Started Apr 27, 2014 | Discussions thread
Steve Bingham
Steve Bingham Forum Pro • Posts: 25,608
Re: Raw Histogram

Now that's an answer! . . . and no, I don't "see" any posterization. Between you and E J Martin my head hurts. I usually convert my raw files to 16 bit tiffs and without seriously pushing the image I rarely run into any posterization. (I know jpgs are only 8)

Now excuse me while I reread your explanation for the next 5 minutes.

Jack Hogan wrote:

Sergey_Green wrote: What bothers me the most is the limitation in producing smooth gradients regardless of the viewer. I have several of those frames from winter, where the moment I darken the sky (just barely) I start seeing the gradients breaking down. It's like there is no way around it.

A couple points of note:

1) In the absence of noise humans apparently perceive steps in gradients as smooth if the change in Luminance from step to step is less than about 1%. They may see them as discrete steps if the change in Luminance is greater than about 1% (Weber-Fechner).
2) In the presence of Noise the 1% threshold is raised significantly (see here for a very good demonstration by ejmartin)

Since Raw data is supposedly proportional to Luminance (unlike gamma corrected jpegs or TIFFs) it is easy to verify whether the information from the camera is posterized: just look at the NEF data and see whether the green channel values within the gradient jump by more than 1% at any point (that would be 1 level around DN 100, 2 around DN 200 and so on).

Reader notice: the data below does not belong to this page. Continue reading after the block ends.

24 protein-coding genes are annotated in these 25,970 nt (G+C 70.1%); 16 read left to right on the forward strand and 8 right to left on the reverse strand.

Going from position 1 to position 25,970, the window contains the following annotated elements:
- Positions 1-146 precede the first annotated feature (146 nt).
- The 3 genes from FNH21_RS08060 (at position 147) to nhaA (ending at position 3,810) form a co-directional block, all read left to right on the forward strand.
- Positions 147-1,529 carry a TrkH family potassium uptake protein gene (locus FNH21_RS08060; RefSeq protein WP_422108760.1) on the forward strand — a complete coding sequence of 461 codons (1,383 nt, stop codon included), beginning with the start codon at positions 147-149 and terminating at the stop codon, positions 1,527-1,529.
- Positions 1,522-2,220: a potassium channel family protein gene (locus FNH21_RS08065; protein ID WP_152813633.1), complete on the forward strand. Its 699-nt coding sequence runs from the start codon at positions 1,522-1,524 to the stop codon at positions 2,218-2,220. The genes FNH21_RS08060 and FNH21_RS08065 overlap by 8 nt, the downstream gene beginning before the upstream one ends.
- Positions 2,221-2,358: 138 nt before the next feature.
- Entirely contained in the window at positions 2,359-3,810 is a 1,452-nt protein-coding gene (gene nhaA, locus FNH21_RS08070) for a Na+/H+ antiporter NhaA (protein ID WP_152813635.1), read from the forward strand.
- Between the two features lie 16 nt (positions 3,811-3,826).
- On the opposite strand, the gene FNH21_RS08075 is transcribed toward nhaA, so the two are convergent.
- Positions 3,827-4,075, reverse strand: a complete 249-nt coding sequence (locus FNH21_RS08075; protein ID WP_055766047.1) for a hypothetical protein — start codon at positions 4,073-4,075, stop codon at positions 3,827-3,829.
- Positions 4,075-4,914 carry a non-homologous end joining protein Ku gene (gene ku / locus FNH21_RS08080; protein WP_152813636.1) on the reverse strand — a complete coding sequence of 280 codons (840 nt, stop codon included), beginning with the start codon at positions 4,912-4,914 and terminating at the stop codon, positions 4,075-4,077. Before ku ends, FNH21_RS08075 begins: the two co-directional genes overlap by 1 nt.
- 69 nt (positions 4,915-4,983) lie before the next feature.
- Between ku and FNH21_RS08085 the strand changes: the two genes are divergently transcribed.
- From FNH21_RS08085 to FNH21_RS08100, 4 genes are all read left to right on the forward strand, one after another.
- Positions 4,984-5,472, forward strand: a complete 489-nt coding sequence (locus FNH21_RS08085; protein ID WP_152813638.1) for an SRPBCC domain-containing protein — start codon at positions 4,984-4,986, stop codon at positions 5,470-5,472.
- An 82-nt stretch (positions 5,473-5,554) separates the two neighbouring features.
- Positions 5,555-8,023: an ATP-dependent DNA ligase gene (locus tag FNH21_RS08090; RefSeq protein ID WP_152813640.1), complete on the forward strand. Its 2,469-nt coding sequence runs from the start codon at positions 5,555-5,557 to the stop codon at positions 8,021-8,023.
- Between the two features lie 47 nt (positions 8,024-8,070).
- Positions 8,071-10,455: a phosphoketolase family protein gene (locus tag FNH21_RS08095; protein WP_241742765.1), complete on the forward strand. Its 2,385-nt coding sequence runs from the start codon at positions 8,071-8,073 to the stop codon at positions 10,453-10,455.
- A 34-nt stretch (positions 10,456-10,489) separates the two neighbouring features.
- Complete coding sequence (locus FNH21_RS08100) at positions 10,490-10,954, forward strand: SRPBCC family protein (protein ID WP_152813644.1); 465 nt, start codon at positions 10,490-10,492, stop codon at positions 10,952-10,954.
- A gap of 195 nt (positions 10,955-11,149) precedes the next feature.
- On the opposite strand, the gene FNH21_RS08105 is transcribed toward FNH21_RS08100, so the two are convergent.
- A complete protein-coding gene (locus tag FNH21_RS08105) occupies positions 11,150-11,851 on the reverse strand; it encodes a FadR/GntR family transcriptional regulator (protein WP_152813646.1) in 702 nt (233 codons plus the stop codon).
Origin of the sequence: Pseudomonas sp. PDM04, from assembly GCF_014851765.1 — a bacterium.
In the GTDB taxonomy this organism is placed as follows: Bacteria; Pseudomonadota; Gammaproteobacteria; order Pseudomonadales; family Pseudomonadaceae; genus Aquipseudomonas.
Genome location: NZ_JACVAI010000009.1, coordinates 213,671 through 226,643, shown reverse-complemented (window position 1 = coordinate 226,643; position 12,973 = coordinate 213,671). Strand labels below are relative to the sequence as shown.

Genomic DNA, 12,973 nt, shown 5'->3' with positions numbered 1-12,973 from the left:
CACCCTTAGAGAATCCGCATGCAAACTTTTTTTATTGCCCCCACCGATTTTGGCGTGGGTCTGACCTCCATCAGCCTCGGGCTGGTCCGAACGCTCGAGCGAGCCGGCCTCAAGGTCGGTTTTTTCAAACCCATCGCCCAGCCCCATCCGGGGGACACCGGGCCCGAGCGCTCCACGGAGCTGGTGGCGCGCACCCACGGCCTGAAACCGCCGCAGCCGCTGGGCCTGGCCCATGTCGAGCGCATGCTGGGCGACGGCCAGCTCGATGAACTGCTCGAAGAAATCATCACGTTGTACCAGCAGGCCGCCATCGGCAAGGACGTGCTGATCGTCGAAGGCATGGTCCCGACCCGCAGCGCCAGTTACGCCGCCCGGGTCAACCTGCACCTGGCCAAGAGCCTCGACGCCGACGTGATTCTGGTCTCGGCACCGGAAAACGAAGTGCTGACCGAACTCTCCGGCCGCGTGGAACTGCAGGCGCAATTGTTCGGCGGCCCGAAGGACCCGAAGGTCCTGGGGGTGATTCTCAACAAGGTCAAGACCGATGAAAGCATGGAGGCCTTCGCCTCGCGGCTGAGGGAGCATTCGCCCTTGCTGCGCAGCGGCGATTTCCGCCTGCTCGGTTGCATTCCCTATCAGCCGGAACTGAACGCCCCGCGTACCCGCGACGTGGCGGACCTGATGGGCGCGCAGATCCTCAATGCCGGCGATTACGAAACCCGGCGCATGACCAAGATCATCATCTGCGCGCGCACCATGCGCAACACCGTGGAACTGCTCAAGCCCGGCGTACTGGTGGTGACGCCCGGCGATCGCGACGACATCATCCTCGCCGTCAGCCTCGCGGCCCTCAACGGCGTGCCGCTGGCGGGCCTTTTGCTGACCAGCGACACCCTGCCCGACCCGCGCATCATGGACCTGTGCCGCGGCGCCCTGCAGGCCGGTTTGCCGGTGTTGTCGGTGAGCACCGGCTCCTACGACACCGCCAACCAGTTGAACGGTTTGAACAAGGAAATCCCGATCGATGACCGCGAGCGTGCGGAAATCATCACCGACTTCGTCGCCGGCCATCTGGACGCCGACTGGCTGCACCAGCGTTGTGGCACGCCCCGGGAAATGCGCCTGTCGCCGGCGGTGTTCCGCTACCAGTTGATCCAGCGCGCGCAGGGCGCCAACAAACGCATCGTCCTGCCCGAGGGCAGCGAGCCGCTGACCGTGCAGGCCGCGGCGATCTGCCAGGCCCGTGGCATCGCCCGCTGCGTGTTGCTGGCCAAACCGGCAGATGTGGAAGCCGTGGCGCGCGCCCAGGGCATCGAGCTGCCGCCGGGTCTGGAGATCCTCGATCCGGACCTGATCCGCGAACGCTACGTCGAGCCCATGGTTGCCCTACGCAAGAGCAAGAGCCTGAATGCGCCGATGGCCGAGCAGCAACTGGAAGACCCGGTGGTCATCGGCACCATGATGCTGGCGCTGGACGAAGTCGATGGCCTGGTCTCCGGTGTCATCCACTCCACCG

In your file this is the histogram of a two-bit wide vertical slice more or less in the center of the yellow rectangle to the left of the flower (if you squint you can see the thin selection):

Raw Histogam of thin 2 pixel wide by 2000 pixel high column. Green Channel is superposition of G1 and G2

Ignore Red and Blue which are pre-conditioned for WB. Green is actually the superposition of G1 and G2, so it represents a true 'single pixel' vertical gradient 2000 pixel high within the yellow box . The green histogram appears fully populated. Nowhere is more than one level skipped from ADU 116 to 530 (the value range in the box), excluding the very first pixel at 111. Therefore if you see posterization anywhere within the yellow box area it is clearly not the fault of your camera but it is being generated by downstream processing - with 8 bit conversions, stretching by profiling, video drivers and lower bit depth video panels typical guilty parties.

If you have a real 8+ bit panel with 12+ bit internal LUT, calibrate it properly by adjusting its Brightness and Color Temperature through the hardware knobs instead of letting the profiling software do it for you automatically through its typically 8-bit look up tables there is little else you can do other than ETTR letting undesirable highlights blow and possibly adding a touch of random noise in post to hide the steps.


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Steve Bingham

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